New N.B. forestry policy vital: professor
Last Updated: Friday, September 10, 2010 | 2:07 PM ET
By Daniel McHardie, CBC News
New Brunswick's forest sector can no longer be relied up be the province's main economic driver, writes Thomas Beckley, a forestry expert at the University of New Brunswick. (Jeff Bassett/Canadian Press)The days when New Brunswick could rely on the forest industry to be the province's primary economic driver may be over and the next government must overhaul its forest management policies, an expert in the field says.
In an analysis for CBC News, Thomas Beckley, a professor with the University of New Brunswick's faculty of forestry and environmental management, writes the forestry sector can no longer be relied on for jobs.
"Providing jobs and generating wealth are important, but these are secondary or tertiary priorities for most New Brunswickers," Beckley writes.
"While we have made some improvements over the years on the environmental side of forest management, the gap between the policies citizens desire and the policies governments put forth does not appear to be narrowing and it may indeed be widening."
The forest industry has been fading in many New Brunswick communities in the last decade. Mills have closed in Dalhousie and Miramichi, while mills in communities such as Nackawic have been restarted to produce different products.
Only British Columbia relies more on its forest industry for wealth generation than New Brunswick. In 2005, the sector represented almost 10 per cent of New Brunswick's gross domestic product.
Forestry issues are cropping up on the campaign trail as the Sept. 27 election nears.
The Liberals have unveiled a series of policy changes they say will help the industry. When party leader Shawn Graham talks about his party's commitment to create 20,000 new jobs, he often talks about switching his focus to new sectors.
The Progressive Conservatives have called for a forestry summit to be held in the months after the Sept. 27 election, where it would ask for input on forestry policy.
Party leader David Alward said he would also create hardwood and softwood timber harvesting objectives and set out a multi-year silviculture proposal that would include funding increases.
The New Democratic Party is promising to hike stumpage fees to log on Crown land and to offer woodlot owners a multi-year silviculture funding package.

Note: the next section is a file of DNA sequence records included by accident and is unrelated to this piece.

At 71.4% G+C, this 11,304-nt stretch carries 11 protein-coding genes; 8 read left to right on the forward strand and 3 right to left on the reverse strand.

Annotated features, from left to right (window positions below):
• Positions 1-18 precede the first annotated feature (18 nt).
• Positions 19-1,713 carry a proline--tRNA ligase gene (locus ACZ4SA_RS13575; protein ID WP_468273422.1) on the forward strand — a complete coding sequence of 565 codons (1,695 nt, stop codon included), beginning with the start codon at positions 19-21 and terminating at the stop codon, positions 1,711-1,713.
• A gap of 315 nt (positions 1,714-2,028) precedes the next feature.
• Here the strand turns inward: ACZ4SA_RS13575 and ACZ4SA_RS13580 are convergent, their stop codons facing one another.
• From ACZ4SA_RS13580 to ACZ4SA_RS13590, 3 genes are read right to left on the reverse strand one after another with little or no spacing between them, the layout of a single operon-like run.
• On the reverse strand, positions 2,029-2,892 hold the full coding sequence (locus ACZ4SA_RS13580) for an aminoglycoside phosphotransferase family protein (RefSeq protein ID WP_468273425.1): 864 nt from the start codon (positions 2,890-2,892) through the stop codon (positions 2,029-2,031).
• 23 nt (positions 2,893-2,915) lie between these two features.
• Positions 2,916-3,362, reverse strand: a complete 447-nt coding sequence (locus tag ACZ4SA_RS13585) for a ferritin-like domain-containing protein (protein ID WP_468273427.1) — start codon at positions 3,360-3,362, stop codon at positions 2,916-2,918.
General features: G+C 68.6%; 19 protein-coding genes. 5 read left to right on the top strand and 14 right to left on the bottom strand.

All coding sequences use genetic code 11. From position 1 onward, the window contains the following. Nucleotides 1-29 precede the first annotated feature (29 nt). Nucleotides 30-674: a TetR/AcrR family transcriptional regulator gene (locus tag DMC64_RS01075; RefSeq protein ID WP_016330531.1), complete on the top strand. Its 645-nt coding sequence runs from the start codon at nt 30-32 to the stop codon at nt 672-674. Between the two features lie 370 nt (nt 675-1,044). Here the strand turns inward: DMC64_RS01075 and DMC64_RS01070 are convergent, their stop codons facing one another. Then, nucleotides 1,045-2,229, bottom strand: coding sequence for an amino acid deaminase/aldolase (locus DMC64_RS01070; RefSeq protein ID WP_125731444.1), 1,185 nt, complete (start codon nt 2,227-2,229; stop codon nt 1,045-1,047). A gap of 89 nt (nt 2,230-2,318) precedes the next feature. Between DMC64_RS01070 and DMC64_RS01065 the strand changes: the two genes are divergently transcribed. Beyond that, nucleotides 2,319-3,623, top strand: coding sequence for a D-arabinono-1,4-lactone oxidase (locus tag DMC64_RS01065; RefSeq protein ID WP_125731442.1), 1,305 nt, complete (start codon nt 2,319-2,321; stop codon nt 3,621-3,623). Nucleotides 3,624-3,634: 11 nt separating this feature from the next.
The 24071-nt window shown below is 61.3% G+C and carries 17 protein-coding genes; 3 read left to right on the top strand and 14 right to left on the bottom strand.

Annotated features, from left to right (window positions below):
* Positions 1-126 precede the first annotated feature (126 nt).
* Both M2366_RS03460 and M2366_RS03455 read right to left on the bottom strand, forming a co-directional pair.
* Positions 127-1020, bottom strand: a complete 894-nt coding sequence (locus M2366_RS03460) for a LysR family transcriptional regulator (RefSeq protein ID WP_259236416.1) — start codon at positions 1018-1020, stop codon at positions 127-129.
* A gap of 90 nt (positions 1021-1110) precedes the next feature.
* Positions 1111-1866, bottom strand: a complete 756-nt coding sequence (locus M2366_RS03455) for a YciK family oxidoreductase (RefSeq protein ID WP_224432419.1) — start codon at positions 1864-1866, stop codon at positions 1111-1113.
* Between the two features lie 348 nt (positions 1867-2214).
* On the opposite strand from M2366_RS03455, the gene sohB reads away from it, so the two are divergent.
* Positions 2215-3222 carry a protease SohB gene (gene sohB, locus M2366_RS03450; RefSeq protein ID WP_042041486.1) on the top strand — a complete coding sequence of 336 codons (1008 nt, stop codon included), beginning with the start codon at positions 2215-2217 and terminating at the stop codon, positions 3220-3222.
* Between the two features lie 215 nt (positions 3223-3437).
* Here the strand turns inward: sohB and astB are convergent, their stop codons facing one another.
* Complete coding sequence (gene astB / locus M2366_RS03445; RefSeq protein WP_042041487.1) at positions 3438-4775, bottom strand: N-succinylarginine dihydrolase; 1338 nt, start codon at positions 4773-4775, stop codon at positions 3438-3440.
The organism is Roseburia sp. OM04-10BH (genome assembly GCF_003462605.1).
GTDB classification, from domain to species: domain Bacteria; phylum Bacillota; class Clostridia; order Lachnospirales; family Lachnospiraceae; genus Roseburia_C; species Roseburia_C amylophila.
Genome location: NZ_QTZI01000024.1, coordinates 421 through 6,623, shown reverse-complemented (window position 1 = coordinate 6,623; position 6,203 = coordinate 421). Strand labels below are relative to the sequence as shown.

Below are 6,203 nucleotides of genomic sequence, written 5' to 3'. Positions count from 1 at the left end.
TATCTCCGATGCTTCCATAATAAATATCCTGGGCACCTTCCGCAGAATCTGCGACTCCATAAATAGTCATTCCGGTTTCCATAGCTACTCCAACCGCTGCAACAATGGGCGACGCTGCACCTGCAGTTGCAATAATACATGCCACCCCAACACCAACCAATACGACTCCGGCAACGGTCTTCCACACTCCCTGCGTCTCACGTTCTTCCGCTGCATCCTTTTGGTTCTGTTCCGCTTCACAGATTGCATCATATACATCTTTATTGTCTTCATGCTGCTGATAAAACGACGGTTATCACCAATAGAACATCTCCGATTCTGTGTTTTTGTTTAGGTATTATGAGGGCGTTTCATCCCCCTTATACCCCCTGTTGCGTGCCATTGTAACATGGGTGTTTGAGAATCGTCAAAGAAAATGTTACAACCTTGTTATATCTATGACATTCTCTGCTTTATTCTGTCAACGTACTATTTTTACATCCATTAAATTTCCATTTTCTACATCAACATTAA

Industry at crossroads
Thomas Beckley, a professor at UNB's faculty of forestry and environmental management, writes that past governments have developed policies that favour traditional industry players. (Courtesy of Thomas Beckley)However, the industry is at a crossroads. It is struggling to compete with a Canadian currency that has remained near parity with the U.S. greenback, the downturn in the global economy as well as the weakened export markets into the United States.
Recent New Brunswick governments have attempted to overhaul forest management policy, but Beckley writes the changes have been to the advantage of the large existing players.
Shawn Graham's Liberal government introduced three different reports on the future of the forest industry in the last four years.
Those reports should have ushered in a period of co-operation and consultation between all groups involved in the forest industry to hammer out a new future for the sector, Beckley said .
Instead, he noted, only a brief period of public consultation was offered.
"Token recognition was given to public desires for greater environmental protection, but overall, more of the forest was made available for harvest and for manipulation to grow more fiber faster," he writes.
"This 'top-down' approach to policy development was taken even though one of the clearest findings from the public opinion survey was that citizens were frustrated in their lack of ability to provide meaningful input on policy directions."
In a new forest management strategy, Beckley writes, the New Brunswick government should stop finding ways to export low-value raw wood products.
Instead, he said, the provincial government should find ways to harvest less wood but create more economic wealth with it.
The problem is that any politicians want to "grow more trees, faster," the UNB forestry professor said, rather that developing policies that support a new entrepreneurial culture.
"There has been a perpetual debate on forest policy for the last decade, and while we are clearly in crisis our policy solutions have been more backward than forward looking," he writes.